My Brilliant Friend by Elena Ferrante
I was recommended Elena Ferrante by a friend, along with cautionary advice that Ferrante was ‘close to the bone’, a phrase somewhat akin to James Wood’s description of her writing as ‘intensely, violently personal’.
I started with The Days of Abandonment, perhaps Ferrante’s most popular book in English, narrated by a woman whose husband unexpectedly leaves her. While this particular plot is familiar, Ferrante’s version is unlike any other I’ve read. Her prose is stunning and polished, yet retains a raw, stripped-back feel. To be so closely invested in a character who is openly distraught was both distressing and irresistible.
Ferrante’s latest novel to be translated to English is My Brilliant Friend, a work more accessible than The Days of Abandonment, but no less powerful for it. Billed as a three-part bildungsroman and set in a poor, violent Neapolitan neighbourhood during the 1950s, the novel explores the friendship between Elena and Lina. Opening with Lina’s planned disappearance, at age 66, in an attempt ‘to eliminate the entire life that she had left behind’, Elena decides she will write down their story. It is through her eyes that we see the two lives unfold. The girls are poor and studious, but early on it becomes clear that while Lina is the more vivacious, the more brilliant, she is also the ‘bad one’, scary and dangerous, while Elena is the good girl.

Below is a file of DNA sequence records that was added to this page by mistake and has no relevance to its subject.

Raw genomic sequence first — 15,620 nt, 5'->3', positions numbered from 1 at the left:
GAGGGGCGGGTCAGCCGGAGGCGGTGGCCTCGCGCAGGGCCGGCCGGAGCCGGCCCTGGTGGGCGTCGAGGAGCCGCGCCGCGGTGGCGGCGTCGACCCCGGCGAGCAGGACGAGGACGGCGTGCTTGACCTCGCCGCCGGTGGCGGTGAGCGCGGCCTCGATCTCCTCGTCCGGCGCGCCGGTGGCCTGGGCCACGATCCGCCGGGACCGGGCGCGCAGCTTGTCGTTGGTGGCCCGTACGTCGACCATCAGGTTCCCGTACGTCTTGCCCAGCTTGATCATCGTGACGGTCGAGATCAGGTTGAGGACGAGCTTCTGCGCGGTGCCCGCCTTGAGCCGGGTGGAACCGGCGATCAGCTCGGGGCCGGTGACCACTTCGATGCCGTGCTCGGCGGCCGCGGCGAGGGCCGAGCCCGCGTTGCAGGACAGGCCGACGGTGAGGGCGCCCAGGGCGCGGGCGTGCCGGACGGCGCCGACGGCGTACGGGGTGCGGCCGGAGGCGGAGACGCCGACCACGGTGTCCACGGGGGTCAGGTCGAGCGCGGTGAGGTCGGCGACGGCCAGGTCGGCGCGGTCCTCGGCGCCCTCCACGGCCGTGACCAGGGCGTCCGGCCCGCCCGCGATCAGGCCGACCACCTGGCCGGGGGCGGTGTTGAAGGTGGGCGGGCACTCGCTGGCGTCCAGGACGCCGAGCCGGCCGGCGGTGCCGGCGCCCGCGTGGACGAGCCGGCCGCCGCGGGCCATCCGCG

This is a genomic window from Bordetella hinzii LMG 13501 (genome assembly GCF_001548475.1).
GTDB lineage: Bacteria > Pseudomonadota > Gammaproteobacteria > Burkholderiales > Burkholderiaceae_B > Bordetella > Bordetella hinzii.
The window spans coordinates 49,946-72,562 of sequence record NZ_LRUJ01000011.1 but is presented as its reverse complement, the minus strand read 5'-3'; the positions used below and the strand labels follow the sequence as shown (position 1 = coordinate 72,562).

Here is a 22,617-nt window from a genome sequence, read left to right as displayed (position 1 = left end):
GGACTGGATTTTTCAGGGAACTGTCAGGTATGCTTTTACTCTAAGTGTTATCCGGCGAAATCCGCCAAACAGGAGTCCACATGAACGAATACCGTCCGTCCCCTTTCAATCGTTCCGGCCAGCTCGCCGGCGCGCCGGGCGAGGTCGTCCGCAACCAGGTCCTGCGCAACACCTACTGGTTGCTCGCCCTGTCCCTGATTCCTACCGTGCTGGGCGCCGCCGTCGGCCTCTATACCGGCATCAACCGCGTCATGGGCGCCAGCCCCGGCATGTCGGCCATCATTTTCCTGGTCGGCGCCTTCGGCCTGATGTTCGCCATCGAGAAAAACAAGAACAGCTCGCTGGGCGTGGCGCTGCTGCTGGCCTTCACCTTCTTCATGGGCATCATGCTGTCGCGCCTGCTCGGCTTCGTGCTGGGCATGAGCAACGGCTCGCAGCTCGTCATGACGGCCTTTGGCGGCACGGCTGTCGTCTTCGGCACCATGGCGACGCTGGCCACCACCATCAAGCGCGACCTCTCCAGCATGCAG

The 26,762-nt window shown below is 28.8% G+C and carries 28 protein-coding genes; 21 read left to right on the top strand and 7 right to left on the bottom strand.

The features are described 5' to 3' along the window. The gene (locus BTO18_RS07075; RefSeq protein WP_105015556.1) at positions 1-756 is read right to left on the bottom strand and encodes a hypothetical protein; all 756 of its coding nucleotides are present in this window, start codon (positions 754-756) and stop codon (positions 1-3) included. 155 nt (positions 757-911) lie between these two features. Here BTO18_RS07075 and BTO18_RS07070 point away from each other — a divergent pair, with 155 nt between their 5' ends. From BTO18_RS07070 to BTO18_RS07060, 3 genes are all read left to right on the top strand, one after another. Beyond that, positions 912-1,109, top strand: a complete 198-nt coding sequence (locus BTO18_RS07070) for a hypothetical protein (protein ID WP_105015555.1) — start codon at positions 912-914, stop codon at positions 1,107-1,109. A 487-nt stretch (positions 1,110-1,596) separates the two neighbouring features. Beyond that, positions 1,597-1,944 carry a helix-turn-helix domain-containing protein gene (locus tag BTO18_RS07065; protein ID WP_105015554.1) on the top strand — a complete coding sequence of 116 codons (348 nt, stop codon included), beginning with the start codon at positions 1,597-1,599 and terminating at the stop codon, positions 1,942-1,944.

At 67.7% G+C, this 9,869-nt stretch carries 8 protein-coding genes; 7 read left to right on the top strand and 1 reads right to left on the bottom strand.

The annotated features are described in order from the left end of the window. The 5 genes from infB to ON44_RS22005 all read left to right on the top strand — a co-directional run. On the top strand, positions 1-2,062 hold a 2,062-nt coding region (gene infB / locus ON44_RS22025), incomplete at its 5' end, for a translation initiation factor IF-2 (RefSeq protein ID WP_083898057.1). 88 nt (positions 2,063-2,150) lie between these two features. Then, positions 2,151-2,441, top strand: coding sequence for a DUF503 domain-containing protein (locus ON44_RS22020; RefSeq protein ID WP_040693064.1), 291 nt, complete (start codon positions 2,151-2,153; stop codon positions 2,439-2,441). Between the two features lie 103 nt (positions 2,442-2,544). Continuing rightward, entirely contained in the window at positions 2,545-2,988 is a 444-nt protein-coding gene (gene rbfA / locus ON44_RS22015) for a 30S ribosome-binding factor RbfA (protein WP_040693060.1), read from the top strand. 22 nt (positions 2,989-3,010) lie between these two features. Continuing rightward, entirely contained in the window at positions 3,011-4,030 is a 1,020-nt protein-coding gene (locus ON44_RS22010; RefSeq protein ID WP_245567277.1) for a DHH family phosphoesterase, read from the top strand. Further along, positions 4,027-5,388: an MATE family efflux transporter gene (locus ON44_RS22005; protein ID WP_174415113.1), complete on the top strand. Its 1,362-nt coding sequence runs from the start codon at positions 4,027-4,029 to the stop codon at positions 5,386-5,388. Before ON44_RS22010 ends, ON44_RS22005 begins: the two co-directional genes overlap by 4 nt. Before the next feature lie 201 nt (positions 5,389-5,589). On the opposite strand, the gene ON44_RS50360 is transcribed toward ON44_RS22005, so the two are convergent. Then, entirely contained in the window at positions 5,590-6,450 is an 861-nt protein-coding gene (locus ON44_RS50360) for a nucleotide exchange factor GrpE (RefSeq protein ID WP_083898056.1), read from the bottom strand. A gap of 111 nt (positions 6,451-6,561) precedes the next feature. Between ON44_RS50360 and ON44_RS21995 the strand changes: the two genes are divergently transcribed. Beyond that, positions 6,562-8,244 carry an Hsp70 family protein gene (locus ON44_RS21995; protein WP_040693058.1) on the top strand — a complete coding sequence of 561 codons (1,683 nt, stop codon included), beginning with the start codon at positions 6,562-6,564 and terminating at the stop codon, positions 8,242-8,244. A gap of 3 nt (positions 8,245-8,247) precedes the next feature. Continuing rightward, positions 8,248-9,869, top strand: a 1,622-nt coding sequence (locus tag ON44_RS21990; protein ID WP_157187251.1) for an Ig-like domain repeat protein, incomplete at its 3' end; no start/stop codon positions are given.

One of the aspects I loved most about My Brilliant Friend was Ferrante’s biting portrayal of a friendship (Elena and Lina are the most brilliant example of ‘frenemies’). The two girls are competitive, caring, jealous, needy; small slights can cause true suffering, while careless gestures of affection – great happiness. Such moments ring with familiarity, but, as with The Days of Abandonment, Ferrante represents this commonality in a way I’d never encountered before. Her novel is clean, pared back and, as my friend had warned me, so close to the bone you can feel your teeth grinding. The result is shockingly good.